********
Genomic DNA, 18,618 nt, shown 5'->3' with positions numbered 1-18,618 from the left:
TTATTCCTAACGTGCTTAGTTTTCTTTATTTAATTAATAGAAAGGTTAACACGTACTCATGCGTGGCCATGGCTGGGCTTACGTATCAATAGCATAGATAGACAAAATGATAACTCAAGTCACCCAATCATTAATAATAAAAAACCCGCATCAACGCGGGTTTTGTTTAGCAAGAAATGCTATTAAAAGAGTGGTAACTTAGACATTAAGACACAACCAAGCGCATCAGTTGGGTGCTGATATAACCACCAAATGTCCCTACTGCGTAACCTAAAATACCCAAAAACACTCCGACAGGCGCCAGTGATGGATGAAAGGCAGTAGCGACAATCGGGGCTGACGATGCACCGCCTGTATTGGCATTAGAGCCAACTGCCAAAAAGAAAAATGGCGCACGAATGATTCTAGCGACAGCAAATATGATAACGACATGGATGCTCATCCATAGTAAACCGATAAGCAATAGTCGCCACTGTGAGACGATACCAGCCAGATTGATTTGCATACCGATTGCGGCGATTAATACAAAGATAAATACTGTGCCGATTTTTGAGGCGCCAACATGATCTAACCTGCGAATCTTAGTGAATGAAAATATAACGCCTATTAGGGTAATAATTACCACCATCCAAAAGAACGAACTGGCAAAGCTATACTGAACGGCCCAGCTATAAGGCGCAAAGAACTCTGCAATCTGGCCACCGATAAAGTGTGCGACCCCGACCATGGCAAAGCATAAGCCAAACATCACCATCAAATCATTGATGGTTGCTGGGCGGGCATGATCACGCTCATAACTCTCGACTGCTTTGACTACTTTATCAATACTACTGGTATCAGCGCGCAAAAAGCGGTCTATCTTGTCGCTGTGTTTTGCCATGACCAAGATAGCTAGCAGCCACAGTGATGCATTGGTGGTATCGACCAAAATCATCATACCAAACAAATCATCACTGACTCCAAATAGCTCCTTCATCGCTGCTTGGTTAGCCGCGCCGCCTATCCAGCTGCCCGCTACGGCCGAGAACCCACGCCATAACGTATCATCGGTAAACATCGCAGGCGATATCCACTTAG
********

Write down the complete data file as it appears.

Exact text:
Genomic DNA, 18,618 nt, shown 5'->3' with positions numbered 1-18,618 from the left:
TTATTCCTAACGTGCTTAGTTTTCTTTATTTAATTAATAGAAAGGTTAACACGTACTCATGCGTGGCCATGGCTGGGCTTACGTATCAATAGCATAGATAGACAAAATGATAACTCAAGTCACCCAATCATTAATAATAAAAAACCCGCATCAACGCGGGTTTTGTTTAGCAAGAAATGCTATTAAAAGAGTGGTAACTTAGACATTAAGACACAACCAAGCGCATCAGTTGGGTGCTGATATAACCACCAAATGTCCCTACTGCGTAACCTAAAATACCCAAAAACACTCCGACAGGCGCCAGTGATGGATGAAAGGCAGTAGCGACAATCGGGGCTGACGATGCACCGCCTGTATTGGCATTAGAGCCAACTGCCAAAAAGAAAAATGGCGCACGAATGATTCTAGCGACAGCAAATATGATAACGACATGGATGCTCATCCATAGTAAACCGATAAGCAATAGTCGCCACTGTGAGACGATACCAGCCAGATTGATTTGCATACCGATTGCGGCGATTAATACAAAGATAAATACTGTGCCGATTTTTGAGGCGCCAACATGATCTAACCTGCGAATCTTAGTGAATGAAAATATAACGCCTATTAGGGTAATAATTACCACCATCCAAAAGAACGAACTGGCAAAGCTATACTGAACGGCCCAGCTATAAGGCGCAAAGAACTCTGCAATCTGGCCACCGATAAAGTGTGCGACCCCGACCATGGCAAAGCATAAGCCAAACATCACCATCAAATCATTGATGGTTGCTGGGCGGGCATGATCACGCTCATAACTCTCGACTGCTTTGACTACTTTATCAATACTACTGGTATCAGCGCGCAAAAAGCGGTCTATCTTGTCGCTGTGTTTTGCCATGACCAAGATAGCTAGCAGCCACAGTGATGCATTGGTGGTATCGACCAAAATCATCATACCAAACAAATCATCACTGACTCCAAATAGCTCCTTCATCGCTGCTTGGTTAGCCGCGCCGCCTATCCAGCTGCCCGCTACGGCCGAGAACCCACGCCATAACGTATCATCGGTAAACATCGCAGGCGATATCCACTTAG